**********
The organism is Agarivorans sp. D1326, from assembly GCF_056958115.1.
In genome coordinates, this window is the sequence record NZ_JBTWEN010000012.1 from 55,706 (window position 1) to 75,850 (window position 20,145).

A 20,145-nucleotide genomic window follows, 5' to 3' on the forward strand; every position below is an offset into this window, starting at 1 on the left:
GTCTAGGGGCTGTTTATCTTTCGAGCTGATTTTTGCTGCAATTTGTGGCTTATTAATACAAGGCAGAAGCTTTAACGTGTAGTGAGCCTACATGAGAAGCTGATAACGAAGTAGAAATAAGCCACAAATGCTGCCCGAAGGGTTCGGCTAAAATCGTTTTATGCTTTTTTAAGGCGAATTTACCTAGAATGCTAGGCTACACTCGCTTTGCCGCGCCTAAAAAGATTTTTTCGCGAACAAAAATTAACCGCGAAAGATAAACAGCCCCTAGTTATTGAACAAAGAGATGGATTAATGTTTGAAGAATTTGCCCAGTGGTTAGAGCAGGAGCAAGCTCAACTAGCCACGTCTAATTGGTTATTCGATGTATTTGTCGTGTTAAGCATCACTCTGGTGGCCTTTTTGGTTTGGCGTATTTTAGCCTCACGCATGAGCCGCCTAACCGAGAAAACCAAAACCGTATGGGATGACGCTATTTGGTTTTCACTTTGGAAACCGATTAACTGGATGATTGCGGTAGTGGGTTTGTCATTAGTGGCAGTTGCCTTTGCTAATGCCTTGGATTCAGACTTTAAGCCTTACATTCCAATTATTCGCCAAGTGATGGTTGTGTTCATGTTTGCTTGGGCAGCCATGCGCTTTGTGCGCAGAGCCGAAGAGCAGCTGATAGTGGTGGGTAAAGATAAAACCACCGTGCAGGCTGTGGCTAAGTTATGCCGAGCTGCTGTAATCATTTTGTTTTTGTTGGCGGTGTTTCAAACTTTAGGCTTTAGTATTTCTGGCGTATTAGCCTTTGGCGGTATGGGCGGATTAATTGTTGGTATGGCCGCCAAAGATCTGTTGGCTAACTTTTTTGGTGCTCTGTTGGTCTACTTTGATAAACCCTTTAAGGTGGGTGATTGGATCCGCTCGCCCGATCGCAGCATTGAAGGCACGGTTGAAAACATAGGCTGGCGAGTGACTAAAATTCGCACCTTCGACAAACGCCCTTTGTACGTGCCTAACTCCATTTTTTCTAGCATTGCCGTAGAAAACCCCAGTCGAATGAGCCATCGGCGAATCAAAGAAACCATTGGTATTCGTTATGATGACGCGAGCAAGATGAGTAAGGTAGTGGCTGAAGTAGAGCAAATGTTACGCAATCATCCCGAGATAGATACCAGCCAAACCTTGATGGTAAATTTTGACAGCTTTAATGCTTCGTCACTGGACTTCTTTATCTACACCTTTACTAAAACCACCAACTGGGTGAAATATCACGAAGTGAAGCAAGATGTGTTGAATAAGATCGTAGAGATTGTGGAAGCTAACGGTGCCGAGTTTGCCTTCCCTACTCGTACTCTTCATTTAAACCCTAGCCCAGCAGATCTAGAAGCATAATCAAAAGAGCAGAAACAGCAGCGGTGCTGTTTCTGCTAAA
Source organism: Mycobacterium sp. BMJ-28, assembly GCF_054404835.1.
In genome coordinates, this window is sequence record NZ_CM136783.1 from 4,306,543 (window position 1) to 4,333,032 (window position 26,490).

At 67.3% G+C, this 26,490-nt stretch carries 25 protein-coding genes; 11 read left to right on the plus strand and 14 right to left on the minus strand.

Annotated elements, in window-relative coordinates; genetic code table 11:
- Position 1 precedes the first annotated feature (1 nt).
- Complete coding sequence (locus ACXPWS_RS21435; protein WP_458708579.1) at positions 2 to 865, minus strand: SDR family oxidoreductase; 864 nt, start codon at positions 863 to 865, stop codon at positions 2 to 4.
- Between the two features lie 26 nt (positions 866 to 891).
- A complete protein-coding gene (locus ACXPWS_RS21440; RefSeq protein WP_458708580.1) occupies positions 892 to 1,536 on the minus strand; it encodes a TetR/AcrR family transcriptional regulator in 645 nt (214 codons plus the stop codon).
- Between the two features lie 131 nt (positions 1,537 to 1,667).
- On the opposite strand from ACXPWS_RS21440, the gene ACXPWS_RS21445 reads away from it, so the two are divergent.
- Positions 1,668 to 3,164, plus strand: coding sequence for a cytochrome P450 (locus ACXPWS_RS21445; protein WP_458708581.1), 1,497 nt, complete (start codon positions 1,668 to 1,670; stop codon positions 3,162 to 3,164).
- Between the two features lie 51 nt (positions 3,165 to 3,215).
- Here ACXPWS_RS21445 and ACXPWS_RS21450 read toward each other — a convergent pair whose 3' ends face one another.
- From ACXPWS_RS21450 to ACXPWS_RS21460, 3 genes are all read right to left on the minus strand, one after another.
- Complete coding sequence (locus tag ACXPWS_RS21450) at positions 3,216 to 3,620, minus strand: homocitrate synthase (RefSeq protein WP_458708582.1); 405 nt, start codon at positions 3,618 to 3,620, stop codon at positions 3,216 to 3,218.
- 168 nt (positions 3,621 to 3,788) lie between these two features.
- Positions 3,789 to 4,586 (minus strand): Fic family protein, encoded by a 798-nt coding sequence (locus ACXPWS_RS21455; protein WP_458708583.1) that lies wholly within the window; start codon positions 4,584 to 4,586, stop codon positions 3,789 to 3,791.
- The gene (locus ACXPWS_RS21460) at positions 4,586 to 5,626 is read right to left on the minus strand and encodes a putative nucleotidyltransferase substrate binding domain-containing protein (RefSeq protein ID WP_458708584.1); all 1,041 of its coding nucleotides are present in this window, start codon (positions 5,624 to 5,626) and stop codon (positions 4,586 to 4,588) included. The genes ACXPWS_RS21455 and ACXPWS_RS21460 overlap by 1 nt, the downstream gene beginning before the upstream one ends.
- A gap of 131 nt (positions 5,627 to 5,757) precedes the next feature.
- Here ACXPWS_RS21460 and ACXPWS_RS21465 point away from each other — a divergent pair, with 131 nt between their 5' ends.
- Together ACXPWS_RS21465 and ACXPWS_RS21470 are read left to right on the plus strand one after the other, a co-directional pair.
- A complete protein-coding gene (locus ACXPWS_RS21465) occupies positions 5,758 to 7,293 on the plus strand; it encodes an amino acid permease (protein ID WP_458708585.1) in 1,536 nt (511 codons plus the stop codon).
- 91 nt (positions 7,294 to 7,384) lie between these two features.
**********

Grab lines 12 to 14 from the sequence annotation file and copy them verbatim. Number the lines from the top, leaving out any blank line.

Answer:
- A complete protein-coding gene (locus ACXPWS_RS21440; RefSeq protein WP_458708580.1) occupies positions 892 to 1,536 on the minus strand; it encodes a TetR/AcrR family transcriptional regulator in 645 nt (214 codons plus the stop codon).
- Between the two features lie 131 nt (positions 1,537 to 1,667).
- On the opposite strand from ACXPWS_RS21440, the gene ACXPWS_RS21445 reads away from it, so the two are divergent.